Both fan and ground engines were gas turbines, simplifying logistic issues by only requiring a single type of fuel. The fan was tilted forward to provide forward motion, and stability was provided by jets at the corners of the vehicle. Extra movement in the steering column allowed the normal driving controls to be used in flight.

The vehicle could reach altitudes of up to 10,000 feet, and could fly at 70-80mph for one hour. As designed, it could not carry the required payload. The full payload requirement could be achieved by sacrificing an engine or a quarter of the lift fuel. In the latter case, the flight time would be reduced to 45 minutes.

Boulton Paul

Boulton Paul’s vehicle had a light alloy structure with a large central fan. The ground performance was expected to be comparable to that of the Ferret scout car.

Forward propulsion was by tilting the vehicle. Jets at the corners of the vehicle provided stability and control, using the gyroscopic effect of the engine in a flexible mounting to detect changes. In flight, it was steered using the same controls as on the ground.

Airborne range was 43 jumps of 1,000 feet or a single long flight of 18 miles at 60-70mph. A second proposal was submitted, which used a different engine arrangement. This reduced the control power required, but also reduced airborne range slightly, to 40 flights of 1,000 feet.

Short Brothers & Harland

This was another design with a large central fan. Forward propulsion would be provided by tilting the engine and the vehicle itself. Pipes extended from the corners of the vehicle to provide stability, using a system similar to the one used by the Short SC.1 experimental VTOL aircraft.

Control in flight used a small joystick, which was considered difficult for test pilots and almost certainly unsuitable for use by army drivers. On a more positive note, the vehicle was small and had good ground performance.

Handley Page Type A

Two marks of this design were developed, each using a large fan for lift. The mark 1 had swivelling spherical nozzles, and three hydraulic jacks to provide extra lift at take off. The mark 2 used side exits with nozzles to provide lift or thrust. Pipes at the sides, front, and rear provided control. The flight controls were separate from the driving controls. Interestingly, ejector seats were included in the proposal.

The mark 1 could complete 48 jumps of 1,000 feet or steady flight of 44 miles at 127mph. The mark 2 increased this to 60 jumps, and with a tail unit fitted, could fly 80 miles at a speed of 200mph.


This vehicle emphasised ground performance, with a jumping, rather than full-flight, capability. It had large contra-rotating fans driven by compressed air. The compressed air was supplied from storage bottles, which held enough for two jumps of 30 feet at a height of 10 feet. Once the air was used up, it could be recharged from the engine, taking at least seven minutes. Recharging could be done while the vehicle was moving.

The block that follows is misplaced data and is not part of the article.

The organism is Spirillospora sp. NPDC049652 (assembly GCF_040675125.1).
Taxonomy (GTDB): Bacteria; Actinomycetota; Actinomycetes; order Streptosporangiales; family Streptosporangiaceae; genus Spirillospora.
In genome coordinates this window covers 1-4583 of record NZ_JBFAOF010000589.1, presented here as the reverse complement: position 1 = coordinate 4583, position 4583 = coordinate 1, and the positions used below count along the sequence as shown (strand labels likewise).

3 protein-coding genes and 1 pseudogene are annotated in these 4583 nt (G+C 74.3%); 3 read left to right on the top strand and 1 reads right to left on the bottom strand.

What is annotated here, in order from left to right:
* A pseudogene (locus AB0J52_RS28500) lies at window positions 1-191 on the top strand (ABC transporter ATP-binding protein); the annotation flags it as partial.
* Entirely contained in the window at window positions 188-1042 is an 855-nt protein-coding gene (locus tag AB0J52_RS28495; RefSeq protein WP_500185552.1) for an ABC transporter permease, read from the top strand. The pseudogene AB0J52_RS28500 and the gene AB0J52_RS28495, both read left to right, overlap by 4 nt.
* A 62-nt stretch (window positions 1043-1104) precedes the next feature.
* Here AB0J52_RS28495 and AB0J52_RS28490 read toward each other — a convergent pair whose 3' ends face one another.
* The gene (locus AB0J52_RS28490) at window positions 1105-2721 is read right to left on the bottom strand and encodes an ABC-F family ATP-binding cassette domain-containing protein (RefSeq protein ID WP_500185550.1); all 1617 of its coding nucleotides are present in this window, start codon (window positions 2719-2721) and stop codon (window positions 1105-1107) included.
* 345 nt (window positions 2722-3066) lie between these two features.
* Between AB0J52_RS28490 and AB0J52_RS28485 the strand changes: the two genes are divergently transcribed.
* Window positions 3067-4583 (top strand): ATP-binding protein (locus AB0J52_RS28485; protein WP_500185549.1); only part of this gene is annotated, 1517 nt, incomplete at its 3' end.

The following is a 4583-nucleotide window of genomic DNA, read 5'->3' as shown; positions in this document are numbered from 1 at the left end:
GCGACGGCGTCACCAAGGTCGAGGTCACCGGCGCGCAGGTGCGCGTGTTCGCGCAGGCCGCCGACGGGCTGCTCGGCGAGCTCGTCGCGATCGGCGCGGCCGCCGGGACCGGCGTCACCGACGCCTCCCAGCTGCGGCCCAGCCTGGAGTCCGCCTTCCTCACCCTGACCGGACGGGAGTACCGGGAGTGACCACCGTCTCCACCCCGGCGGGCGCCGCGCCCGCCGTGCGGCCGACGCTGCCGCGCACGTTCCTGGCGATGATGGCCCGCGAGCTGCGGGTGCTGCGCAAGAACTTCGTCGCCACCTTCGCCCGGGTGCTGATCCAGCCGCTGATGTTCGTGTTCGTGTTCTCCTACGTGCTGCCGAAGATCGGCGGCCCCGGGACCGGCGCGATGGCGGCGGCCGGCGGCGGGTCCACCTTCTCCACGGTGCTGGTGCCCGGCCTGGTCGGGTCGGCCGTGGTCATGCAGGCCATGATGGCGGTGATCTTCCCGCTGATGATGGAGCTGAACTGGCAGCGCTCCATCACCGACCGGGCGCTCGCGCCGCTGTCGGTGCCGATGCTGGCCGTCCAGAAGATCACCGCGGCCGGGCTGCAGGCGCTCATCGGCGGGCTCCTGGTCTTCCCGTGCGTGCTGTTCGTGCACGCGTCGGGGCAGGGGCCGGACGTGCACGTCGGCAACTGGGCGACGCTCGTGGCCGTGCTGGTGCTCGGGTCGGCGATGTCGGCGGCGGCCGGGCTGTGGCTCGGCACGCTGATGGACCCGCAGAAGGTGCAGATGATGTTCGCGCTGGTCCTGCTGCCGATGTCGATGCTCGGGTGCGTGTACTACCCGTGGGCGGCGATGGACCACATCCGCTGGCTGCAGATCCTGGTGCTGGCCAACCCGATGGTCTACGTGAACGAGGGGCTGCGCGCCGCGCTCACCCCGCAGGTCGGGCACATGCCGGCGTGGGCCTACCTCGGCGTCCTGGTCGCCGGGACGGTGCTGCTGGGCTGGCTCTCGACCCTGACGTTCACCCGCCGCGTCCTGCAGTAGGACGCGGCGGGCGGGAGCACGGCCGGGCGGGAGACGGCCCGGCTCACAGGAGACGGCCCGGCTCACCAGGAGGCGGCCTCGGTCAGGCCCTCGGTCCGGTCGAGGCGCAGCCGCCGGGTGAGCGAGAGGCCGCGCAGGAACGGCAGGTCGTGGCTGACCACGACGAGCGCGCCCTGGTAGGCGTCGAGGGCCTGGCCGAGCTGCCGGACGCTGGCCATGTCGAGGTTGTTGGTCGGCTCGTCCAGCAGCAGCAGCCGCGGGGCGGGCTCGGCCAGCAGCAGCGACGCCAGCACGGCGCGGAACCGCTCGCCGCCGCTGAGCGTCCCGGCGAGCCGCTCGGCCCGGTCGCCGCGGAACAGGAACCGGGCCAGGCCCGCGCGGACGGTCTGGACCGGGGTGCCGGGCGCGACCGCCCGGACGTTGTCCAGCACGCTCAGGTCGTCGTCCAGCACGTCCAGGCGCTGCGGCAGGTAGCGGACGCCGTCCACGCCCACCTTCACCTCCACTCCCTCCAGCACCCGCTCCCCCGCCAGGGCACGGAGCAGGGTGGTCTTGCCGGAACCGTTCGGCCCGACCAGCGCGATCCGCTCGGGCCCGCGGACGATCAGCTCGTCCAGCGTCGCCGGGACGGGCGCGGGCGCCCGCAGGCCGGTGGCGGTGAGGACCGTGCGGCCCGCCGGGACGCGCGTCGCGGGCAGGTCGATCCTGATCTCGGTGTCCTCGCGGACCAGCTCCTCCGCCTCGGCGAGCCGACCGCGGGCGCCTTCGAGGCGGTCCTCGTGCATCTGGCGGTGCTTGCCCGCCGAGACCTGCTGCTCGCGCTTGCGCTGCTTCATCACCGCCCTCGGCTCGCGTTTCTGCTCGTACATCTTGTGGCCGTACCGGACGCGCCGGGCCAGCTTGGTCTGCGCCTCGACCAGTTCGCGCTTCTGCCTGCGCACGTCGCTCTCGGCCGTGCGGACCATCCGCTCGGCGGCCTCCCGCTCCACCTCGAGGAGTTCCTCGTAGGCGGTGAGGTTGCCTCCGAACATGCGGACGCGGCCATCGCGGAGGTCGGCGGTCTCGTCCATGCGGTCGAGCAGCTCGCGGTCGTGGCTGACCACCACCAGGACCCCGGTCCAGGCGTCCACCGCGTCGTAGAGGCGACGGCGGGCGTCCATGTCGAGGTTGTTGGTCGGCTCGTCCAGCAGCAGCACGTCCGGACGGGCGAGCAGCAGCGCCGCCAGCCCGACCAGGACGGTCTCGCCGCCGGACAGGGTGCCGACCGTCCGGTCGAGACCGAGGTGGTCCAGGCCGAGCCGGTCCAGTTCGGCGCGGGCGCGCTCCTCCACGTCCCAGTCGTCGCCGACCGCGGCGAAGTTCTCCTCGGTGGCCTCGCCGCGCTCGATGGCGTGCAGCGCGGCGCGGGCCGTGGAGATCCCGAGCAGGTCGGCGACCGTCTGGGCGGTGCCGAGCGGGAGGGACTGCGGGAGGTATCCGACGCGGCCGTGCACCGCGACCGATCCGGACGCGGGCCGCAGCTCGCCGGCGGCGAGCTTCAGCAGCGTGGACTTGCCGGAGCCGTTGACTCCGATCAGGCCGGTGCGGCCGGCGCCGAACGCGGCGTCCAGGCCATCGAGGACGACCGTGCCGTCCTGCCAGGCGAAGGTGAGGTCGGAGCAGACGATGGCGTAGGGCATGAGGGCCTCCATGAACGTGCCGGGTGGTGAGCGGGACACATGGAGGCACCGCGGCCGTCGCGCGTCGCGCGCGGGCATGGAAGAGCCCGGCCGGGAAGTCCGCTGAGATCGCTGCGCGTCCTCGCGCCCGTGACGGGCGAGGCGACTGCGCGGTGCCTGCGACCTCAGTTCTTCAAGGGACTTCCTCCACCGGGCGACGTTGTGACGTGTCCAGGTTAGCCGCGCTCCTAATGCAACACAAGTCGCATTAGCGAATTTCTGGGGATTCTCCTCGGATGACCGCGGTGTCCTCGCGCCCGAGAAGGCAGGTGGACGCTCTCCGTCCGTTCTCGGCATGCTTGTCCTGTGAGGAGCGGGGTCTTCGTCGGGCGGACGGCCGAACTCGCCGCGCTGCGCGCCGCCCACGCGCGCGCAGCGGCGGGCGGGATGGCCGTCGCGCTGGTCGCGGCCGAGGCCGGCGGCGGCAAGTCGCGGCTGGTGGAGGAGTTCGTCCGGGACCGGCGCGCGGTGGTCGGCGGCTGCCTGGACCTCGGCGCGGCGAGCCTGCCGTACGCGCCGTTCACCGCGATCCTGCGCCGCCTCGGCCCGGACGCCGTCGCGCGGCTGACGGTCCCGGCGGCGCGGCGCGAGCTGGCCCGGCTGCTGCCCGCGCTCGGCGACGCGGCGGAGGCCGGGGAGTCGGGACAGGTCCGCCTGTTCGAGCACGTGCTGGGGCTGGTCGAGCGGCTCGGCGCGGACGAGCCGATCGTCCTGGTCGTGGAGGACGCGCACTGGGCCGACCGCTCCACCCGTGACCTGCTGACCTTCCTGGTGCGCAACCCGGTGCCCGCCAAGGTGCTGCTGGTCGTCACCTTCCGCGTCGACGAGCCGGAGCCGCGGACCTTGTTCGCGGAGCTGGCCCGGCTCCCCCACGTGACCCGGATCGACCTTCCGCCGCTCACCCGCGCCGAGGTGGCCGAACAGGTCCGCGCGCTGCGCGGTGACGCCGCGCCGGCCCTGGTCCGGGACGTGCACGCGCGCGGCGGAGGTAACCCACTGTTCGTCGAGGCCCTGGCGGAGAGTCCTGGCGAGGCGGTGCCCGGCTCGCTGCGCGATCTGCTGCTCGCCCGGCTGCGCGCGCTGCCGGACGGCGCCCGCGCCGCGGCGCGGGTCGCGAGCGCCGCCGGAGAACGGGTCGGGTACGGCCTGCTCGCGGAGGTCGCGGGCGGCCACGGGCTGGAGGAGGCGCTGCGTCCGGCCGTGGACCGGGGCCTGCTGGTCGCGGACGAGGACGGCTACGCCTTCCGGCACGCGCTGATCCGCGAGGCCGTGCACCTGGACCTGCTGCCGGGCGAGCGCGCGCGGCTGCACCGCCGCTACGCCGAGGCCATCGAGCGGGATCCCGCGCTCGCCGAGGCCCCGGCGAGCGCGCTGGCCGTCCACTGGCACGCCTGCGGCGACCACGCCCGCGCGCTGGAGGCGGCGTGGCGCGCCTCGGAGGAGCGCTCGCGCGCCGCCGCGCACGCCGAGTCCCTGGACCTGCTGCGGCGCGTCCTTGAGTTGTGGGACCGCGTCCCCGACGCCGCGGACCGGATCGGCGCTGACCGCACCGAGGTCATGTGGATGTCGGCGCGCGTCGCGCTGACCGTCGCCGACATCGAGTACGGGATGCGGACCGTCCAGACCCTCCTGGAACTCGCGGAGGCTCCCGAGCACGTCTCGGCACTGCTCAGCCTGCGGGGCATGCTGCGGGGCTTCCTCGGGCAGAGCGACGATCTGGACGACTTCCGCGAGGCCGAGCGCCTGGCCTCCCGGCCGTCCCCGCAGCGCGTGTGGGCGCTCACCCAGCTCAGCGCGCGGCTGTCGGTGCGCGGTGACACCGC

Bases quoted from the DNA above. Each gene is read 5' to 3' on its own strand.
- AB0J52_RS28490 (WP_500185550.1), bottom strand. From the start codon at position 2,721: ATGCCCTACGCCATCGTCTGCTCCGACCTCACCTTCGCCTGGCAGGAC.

Pipes at the corners of the vehicle provided stability, and the driver had little control during flight, with pre-programmed vertical flight path. Forward propulsion was provided by tilting the vehicle, or by momentum, taking off whilst moving forward. It was believed that a jump of up to 750 feet would be possible by performing a high-speed take off, and using both air bottles to give 20 seconds of flight. The vehicle could swim across rivers, and a hovercraft modification was also suggested.

Although the flight performance was less impressive than other submissions, it was relatively inexpensive, and offered near-instant flight provided the air bottles were charged.

Westland No. 2

Unlike the other Westland submission, this vehicle was not capable of full flight, only jumps of up to 80 feet. It had a good cross-country performance, and a pair of large contra-rotating fans, powered by the road engine. To jump, the fan would be brought up to a high speed, then the blade pitch would be changed to provide lift for up to five seconds. Blade pitch was automatic, but the driver had a limited ability to control the landing.

Forward propulsion was provided by inclining the duct or tilting the vehicle. Control fans or pressure jets at the corners would provide pitch and roll. Flight controls were separate from the driving controls.

Since the fan was driven by the road engine, the number of jumps was only limited by the fuel available for ground travel. Fifty jumps could be performed with a road range of 200 miles. For every extra jump, four miles of road range were sacrificed.

Like the Folland design, the vehicle could swim across rivers, and interestingly, it could perform a jump from the water. One disadvantage of this design was noise. It was likely to be audible at twice the distance of the other ducted fan designs.


The idea never really progressed, and none of the designs even reached the prototype stage. Most designs were likely to be unarmoured, with the notable exception of the Handley Page 120B. Armour protection on that model isn’t specified, but weight considerations would have kept it very light, probably only proof against small arms and shrapnel at best. Armament was not specified for any of the designs, and it seems likely that they would have been unarmed.

Published inCold War


  1. Great find and article – with taxi drones we’ll almost be there!

    • Thanks 🙂 One of the joys of visiting archives is occasionally finding odd but interesting documents like that one.